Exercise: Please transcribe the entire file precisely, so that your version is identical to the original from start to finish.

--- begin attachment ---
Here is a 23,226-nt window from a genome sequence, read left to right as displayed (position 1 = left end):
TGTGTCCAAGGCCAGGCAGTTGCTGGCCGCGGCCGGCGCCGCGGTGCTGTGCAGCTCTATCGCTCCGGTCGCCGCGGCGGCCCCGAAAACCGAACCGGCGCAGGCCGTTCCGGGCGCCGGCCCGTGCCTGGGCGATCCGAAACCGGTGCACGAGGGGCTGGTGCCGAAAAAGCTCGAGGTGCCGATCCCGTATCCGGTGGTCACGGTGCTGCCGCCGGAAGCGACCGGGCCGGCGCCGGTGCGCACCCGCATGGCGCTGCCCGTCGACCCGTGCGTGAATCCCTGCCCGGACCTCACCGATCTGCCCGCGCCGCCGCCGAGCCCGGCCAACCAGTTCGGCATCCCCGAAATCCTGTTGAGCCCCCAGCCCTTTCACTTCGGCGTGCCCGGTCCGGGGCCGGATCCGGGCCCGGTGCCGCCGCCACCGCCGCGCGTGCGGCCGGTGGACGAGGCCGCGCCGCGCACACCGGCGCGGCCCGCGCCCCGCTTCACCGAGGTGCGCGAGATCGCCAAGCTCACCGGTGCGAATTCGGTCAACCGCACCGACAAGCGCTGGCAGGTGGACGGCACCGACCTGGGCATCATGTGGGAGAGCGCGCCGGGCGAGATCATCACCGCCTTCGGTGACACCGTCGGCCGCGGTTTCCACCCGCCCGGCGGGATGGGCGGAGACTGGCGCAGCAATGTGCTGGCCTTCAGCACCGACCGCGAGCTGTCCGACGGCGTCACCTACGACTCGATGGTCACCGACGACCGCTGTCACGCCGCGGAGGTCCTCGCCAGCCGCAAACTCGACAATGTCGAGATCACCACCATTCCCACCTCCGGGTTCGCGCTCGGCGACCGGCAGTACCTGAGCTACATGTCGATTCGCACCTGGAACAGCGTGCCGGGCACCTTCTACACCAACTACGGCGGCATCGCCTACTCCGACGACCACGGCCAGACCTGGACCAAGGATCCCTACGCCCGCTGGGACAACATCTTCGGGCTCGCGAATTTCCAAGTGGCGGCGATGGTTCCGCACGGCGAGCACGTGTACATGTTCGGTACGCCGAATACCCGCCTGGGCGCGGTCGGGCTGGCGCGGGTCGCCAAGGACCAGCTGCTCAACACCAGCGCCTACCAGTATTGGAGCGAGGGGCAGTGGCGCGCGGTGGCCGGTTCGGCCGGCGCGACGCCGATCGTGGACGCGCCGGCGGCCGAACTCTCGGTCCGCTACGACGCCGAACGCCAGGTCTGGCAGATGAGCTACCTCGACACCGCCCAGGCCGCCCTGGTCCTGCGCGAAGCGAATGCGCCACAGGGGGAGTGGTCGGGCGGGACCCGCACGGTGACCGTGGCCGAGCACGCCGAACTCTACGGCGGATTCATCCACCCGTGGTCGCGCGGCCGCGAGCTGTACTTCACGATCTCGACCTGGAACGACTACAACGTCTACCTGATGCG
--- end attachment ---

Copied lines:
Here is a 23,226-nt window from a genome sequence, read left to right as displayed (position 1 = left end):
TGTGTCCAAGGCCAGGCAGTTGCTGGCCGCGGCCGGCGCCGCGGTGCTGTGCAGCTCTATCGCTCCGGTCGCCGCGGCGGCCCCGAAAACCGAACCGGCGCAGGCCGTTCCGGGCGCCGGCCCGTGCCTGGGCGATCCGAAACCGGTGCACGAGGGGCTGGTGCCGAAAAAGCTCGAGGTGCCGATCCCGTATCCGGTGGTCACGGTGCTGCCGCCGGAAGCGACCGGGCCGGCGCCGGTGCGCACCCGCATGGCGCTGCCCGTCGACCCGTGCGTGAATCCCTGCCCGGACCTCACCGATCTGCCCGCGCCGCCGCCGAGCCCGGCCAACCAGTTCGGCATCCCCGAAATCCTGTTGAGCCCCCAGCCCTTTCACTTCGGCGTGCCCGGTCCGGGGCCGGATCCGGGCCCGGTGCCGCCGCCACCGCCGCGCGTGCGGCCGGTGGACGAGGCCGCGCCGCGCACACCGGCGCGGCCCGCGCCCCGCTTCACCGAGGTGCGCGAGATCGCCAAGCTCACCGGTGCGAATTCGGTCAACCGCACCGACAAGCGCTGGCAGGTGGACGGCACCGACCTGGGCATCATGTGGGAGAGCGCGCCGGGCGAGATCATCACCGCCTTCGGTGACACCGTCGGCCGCGGTTTCCACCCGCCCGGCGGGATGGGCGGAGACTGGCGCAGCAATGTGCTGGCCTTCAGCACCGACCGCGAGCTGTCCGACGGCGTCACCTACGACTCGATGGTCACCGACGACCGCTGTCACGCCGCGGAGGTCCTCGCCAGCCGCAAACTCGACAATGTCGAGATCACCACCATTCCCACCTCCGGGTTCGCGCTCGGCGACCGGCAGTACCTGAGCTACATGTCGATTCGCACCTGGAACAGCGTGCCGGGCACCTTCTACACCAACTACGGCGGCATCGCCTACTCCGACGACCACGGCCAGACCTGGACCAAGGATCCCTACGCCCGCTGGGACAACATCTTCGGGCTCGCGAATTTCCAAGTGGCGGCGATGGTTCCGCACGGCGAGCACGTGTACATGTTCGGTACGCCGAATACCCGCCTGGGCGCGGTCGGGCTGGCGCGGGTCGCCAAGGACCAGCTGCTCAACACCAGCGCCTACCAGTATTGGAGCGAGGGGCAGTGGCGCGCGGTGGCCGGTTCGGCCGGCGCGACGCCGATCGTGGACGCGCCGGCGGCCGAACTCTCGGTCCGCTACGACGCCGAACGCCAGGTCTGGCAGATGAGCTACCTCGACACCGCCCAGGCCGCCCTGGTCCTGCGCGAAGCGAATGCGCCACAGGGGGAGTGGTCGGGCGGGACCCGCACGGTGACCGTGGCCGAGCACGCCGAACTCTACGGCGGATTCATCCACCCGTGGTCGCGCGGCCGCGAGCTGTACTTCACGATCTCGACCTGGAACGACTACAACGTCTACCTGATGCG